An example of these co-optive practices in action can be seen in an exchange between the Saudi Foreign Ministry and its Embassy in Cairo. On 24 November 2011 Egypt’s Arabic-language broadcast station ONTV hosted the Saudi opposition figure Saad al-Faqih, which prompted the Foreign Ministry to task the embassy with inquiring into the channel. The Ministry asked the embassy to find out how “to co-opt it or else we must consider it standing in the line opposed to the Kingdom’s policies“.

      The document reports that the billionaire owner of the station, Naguib Sawiris, did not want to be “opposed to the Kingdom’s policies” and that he scolded the channel director, asking him “never to host al-Faqih again”. He also asked the Ambassador if he’d like to be “a guest on the show”.

      The Saudi Cables are rife with similar examples, some detailing the figures and the methods of payment. These range from small but vital sums of around $2000/year to developing country media outlets – a figure the Guinean News Agency “urgently needs” as “it would solve many problems that the agency is facing” – to millions of dollars, as in the case of Lebanese right-wing television station MTV.

      The “neutralisation” and “containment” approaches are not the only techniques the Saudi Ministry is willing to employ. In cases where “containment” fails to produce the desired effect, the Kingdom moves on to confrontation. In one example, the Foreign Minister was following a Royal Decree dated 20 January 2010 to remove Iran’s new Arabic-language news network, Al-Alam, from the main Riyadh-based regional communications satellite operator, Arabsat. After the plan failed, Saud Al Faisal sought to “weaken its broadcast signal“.

      The documents show concerns within the Saudi administration over the social upheavals of 2011, which became known in the international media as the “Arab Spring”. The cables note with concern that after the fall of Mubarak, coverage of the upheavals in Egyptian media was “being driven by public opinion instead of driving public opinion”. The Ministry resolved “to give financial support to influential media institutions in Tunisia“, the birthplace of the “Arab Spring”.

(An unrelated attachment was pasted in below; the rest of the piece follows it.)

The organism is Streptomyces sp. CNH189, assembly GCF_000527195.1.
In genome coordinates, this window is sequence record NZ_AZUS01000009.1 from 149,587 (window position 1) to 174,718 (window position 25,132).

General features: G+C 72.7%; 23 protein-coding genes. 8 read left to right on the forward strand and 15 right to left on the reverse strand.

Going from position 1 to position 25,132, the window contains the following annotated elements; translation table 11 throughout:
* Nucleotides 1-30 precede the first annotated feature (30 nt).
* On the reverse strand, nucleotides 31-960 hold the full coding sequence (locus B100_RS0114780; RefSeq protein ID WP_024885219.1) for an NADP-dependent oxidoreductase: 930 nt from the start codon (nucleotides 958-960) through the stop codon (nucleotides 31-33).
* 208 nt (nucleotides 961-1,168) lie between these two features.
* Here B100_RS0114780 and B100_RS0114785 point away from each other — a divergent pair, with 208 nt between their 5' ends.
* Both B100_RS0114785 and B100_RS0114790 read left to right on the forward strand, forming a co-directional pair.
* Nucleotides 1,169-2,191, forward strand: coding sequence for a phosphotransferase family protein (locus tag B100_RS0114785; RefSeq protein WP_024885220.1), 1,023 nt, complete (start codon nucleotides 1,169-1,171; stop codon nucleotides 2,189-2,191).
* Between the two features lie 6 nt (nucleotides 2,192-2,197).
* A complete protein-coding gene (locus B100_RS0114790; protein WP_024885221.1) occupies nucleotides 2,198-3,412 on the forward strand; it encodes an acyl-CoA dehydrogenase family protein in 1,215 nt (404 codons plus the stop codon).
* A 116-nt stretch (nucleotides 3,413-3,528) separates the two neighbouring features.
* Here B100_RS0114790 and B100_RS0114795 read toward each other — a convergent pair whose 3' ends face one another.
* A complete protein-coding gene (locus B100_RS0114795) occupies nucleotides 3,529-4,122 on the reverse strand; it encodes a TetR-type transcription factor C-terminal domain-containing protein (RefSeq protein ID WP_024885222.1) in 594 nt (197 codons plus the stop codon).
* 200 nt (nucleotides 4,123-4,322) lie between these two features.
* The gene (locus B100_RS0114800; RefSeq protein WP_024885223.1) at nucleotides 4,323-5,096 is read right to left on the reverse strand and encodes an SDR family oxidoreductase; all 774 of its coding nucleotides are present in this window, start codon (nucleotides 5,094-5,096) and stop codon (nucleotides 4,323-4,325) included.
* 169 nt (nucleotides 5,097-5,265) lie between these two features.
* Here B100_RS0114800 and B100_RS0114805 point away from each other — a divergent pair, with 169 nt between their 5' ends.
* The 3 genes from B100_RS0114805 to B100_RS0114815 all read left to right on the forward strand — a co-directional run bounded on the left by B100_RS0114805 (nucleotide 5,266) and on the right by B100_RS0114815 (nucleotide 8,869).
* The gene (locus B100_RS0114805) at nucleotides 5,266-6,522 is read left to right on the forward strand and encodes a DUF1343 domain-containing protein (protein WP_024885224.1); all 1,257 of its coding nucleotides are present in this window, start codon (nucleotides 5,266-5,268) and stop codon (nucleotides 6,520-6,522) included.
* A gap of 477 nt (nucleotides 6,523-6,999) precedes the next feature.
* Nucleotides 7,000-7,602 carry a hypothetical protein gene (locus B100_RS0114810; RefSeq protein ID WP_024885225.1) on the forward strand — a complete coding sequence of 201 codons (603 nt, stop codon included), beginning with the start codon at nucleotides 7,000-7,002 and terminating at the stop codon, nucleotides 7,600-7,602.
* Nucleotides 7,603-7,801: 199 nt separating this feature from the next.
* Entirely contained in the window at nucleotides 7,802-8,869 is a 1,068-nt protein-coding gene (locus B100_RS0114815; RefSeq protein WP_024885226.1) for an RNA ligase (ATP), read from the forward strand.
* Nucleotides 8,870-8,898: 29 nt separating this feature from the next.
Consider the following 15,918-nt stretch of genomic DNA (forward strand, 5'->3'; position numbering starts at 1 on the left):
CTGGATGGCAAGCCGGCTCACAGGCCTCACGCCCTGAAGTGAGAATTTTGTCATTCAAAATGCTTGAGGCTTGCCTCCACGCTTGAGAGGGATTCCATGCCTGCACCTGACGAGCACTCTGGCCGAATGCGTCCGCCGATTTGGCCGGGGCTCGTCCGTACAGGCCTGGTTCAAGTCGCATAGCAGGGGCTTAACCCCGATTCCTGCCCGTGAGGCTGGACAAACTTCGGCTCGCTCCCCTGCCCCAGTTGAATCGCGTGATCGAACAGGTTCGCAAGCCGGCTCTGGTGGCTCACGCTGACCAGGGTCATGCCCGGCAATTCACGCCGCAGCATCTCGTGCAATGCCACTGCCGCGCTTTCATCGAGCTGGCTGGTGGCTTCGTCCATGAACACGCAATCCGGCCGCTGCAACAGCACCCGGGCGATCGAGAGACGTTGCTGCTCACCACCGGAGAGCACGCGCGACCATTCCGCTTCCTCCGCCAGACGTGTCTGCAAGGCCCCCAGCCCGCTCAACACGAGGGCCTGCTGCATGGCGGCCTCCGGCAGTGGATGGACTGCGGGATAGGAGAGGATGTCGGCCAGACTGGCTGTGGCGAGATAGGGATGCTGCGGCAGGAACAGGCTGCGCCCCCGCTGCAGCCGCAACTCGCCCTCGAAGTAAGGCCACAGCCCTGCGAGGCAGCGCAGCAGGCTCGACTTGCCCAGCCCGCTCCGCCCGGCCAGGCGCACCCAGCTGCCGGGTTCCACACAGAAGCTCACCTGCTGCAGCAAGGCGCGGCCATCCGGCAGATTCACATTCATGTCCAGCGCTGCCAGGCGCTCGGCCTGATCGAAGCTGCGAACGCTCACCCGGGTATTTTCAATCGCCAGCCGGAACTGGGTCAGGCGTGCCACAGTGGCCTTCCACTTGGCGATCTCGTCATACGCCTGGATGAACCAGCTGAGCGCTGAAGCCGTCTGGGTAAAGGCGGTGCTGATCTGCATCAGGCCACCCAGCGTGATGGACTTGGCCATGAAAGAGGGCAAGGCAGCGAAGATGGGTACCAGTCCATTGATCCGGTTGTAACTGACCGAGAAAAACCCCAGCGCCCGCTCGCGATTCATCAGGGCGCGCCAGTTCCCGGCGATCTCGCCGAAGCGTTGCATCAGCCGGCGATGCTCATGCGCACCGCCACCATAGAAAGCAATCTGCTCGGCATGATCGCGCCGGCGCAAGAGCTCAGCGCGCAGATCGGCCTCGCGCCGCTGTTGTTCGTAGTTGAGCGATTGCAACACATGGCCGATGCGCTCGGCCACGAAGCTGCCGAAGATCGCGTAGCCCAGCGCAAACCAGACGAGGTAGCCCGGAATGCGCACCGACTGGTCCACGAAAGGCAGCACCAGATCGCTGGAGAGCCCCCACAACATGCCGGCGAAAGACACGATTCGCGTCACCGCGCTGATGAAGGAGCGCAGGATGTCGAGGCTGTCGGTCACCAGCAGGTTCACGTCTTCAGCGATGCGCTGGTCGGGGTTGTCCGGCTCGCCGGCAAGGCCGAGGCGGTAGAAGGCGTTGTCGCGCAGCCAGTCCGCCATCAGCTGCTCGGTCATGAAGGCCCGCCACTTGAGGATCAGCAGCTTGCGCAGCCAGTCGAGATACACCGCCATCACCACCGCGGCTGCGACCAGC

The cables reveal that the government employs a different approach for its own domestic media. There, a wave of the Royal hand is all that is required to adjust the output of state-controlled media. A complaint from former Lebanese Prime Minister and Saudi citizen Saad Hariri concerning articles critical of him in the Saudi-owned Al-Hayat and Asharq Al-Awsat newspapers prompted a directive to “stop these type of articles” from the Foreign Ministry.

      This is a general overview of the Saudi Foreign Ministry’s strategy in dealing with the media. WikiLeaks’ Saudi Cables contain numerous other examples that form an indictment of both the Kingdom and the state of the media globally.

            • True, the CIA glories in the fact that people think they are incompetent, there have been some spectacular failures but on the most part they are pretty good.

              One of the reasons for the Mossads big reputation is that in the beginning they could recurit native speakers from the various nations to send back as intelligence operatives. Another is that being surrounded by enemies sworn to destroy you tends to create good operatives.

  3. Re the tard with the IS flag in Westminster,
    &/7 anniversary comes up on Tuesday, I won’t be on the tube lines then, not that will make much of a differance

    • If I were going for an attack on the 7th the subways would be the last place I would hit, they are going to be the best protected.

    • One of the biggest advantages we have is their desire to make new attacks on the anniversaries of prior attacks, this gives us a massive advantage by telling us the time of greatest danger.

  4. DAILY MAIL – UK – Living here on £50,000 benefits, the hate preacher who inspired Tunisian beach killer: Cleric lives in five-bedroom home with wife and five children after thwarting deportation attempts for 15 years

    Hani al-Sibai is ‘key influencer’ of the Islamic fanatics behind Tunisia attack
    The preacher once described 7/7 terror attacks in 2005 as a ‘great victory’
    Lives with his wife and five children in a £1 million house in West London
    Successive governments have failed to remove him despite worrying links

    A leader of the terror group behind the Tunisian beach massacre is living off benefits in Britain, the Mail can reveal.

    Jihadi preacher Hani al-Sibai – who described the 7/7 terror attacks in London in 2005 as a ‘great victory’ – is one of the ‘key influencers’ of the Islamic fanatics believed to have recruited and trained gunman Seifeddine Rezgui.

    But he is living on £50,000 a year in handouts with his wife and five children in a £1 million house in West London, after using human rights laws to thwart attempts to deport him for more than 15 years.

    Days after the atrocity in Tunisia, the Mail found al-Sibai, 54, strolling in the sunshine outside his home.

    Asked how he could justify milking the welfare state for so much, al-Sibai – who is under investigation suspected of benefit fraud – said: ‘Ask David Cameron, don’t ask me.’

    Last night, there were furious calls to deport al-Sibai, who has also been linked to Islamic State executioner Mohammed Emwazi, known as Jihadi John.

    Keith Vaz, chairman of the home affairs select committee, is writing to Home Secretary Theresa May to demand an explanation as to why al-Sibai is still in the country.

    ‘It is extraordinary that successive governments have been trying but failing to remove someone who has these worrying links,’ he said.

    more on the page :